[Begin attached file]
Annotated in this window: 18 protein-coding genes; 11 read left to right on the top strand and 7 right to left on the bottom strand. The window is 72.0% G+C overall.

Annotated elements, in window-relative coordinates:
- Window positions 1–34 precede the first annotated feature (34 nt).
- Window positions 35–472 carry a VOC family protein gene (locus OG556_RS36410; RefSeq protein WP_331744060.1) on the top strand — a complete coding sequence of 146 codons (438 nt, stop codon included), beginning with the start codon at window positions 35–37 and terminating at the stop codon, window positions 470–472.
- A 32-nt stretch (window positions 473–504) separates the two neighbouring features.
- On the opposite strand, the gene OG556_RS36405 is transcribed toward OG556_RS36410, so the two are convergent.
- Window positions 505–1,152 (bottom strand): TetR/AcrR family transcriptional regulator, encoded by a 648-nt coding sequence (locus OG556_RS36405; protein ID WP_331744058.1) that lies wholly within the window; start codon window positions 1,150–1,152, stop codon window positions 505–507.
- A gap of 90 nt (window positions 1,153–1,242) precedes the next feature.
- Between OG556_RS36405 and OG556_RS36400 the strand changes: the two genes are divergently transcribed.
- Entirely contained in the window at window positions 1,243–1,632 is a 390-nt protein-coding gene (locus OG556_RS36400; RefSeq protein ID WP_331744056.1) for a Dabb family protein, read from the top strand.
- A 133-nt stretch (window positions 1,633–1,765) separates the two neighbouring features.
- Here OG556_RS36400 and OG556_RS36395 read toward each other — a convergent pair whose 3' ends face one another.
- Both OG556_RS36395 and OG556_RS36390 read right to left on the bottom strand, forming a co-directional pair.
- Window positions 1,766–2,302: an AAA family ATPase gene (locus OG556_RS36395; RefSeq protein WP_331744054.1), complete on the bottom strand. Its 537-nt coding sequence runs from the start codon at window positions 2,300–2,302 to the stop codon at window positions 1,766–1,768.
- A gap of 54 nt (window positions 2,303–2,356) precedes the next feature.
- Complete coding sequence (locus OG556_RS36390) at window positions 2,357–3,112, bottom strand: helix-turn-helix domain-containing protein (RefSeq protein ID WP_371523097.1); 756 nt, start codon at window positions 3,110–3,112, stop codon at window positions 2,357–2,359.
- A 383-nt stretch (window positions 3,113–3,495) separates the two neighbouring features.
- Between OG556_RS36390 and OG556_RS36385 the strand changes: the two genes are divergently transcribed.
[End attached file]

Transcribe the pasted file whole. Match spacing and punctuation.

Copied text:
Annotated in this window: 18 protein-coding genes; 11 read left to right on the top strand and 7 right to left on the bottom strand. The window is 72.0% G+C overall.

Annotated elements, in window-relative coordinates:
- Window positions 1–34 precede the first annotated feature (34 nt).
- Window positions 35–472 carry a VOC family protein gene (locus OG556_RS36410; RefSeq protein WP_331744060.1) on the top strand — a complete coding sequence of 146 codons (438 nt, stop codon included), beginning with the start codon at window positions 35–37 and terminating at the stop codon, window positions 470–472.
- A 32-nt stretch (window positions 473–504) separates the two neighbouring features.
- On the opposite strand, the gene OG556_RS36405 is transcribed toward OG556_RS36410, so the two are convergent.
- Window positions 505–1,152 (bottom strand): TetR/AcrR family transcriptional regulator, encoded by a 648-nt coding sequence (locus OG556_RS36405; protein ID WP_331744058.1) that lies wholly within the window; start codon window positions 1,150–1,152, stop codon window positions 505–507.
- A gap of 90 nt (window positions 1,153–1,242) precedes the next feature.
- Between OG556_RS36405 and OG556_RS36400 the strand changes: the two genes are divergently transcribed.
- Entirely contained in the window at window positions 1,243–1,632 is a 390-nt protein-coding gene (locus OG556_RS36400; RefSeq protein ID WP_331744056.1) for a Dabb family protein, read from the top strand.
- A 133-nt stretch (window positions 1,633–1,765) separates the two neighbouring features.
- Here OG556_RS36400 and OG556_RS36395 read toward each other — a convergent pair whose 3' ends face one another.
- Both OG556_RS36395 and OG556_RS36390 read right to left on the bottom strand, forming a co-directional pair.
- Window positions 1,766–2,302: an AAA family ATPase gene (locus OG556_RS36395; RefSeq protein WP_331744054.1), complete on the bottom strand. Its 537-nt coding sequence runs from the start codon at window positions 2,300–2,302 to the stop codon at window positions 1,766–1,768.
- A gap of 54 nt (window positions 2,303–2,356) precedes the next feature.
- Complete coding sequence (locus OG556_RS36390) at window positions 2,357–3,112, bottom strand: helix-turn-helix domain-containing protein (RefSeq protein ID WP_371523097.1); 756 nt, start codon at window positions 3,110–3,112, stop codon at window positions 2,357–2,359.
- A 383-nt stretch (window positions 3,113–3,495) separates the two neighbouring features.
- Between OG556_RS36390 and OG556_RS36385 the strand changes: the two genes are divergently transcribed.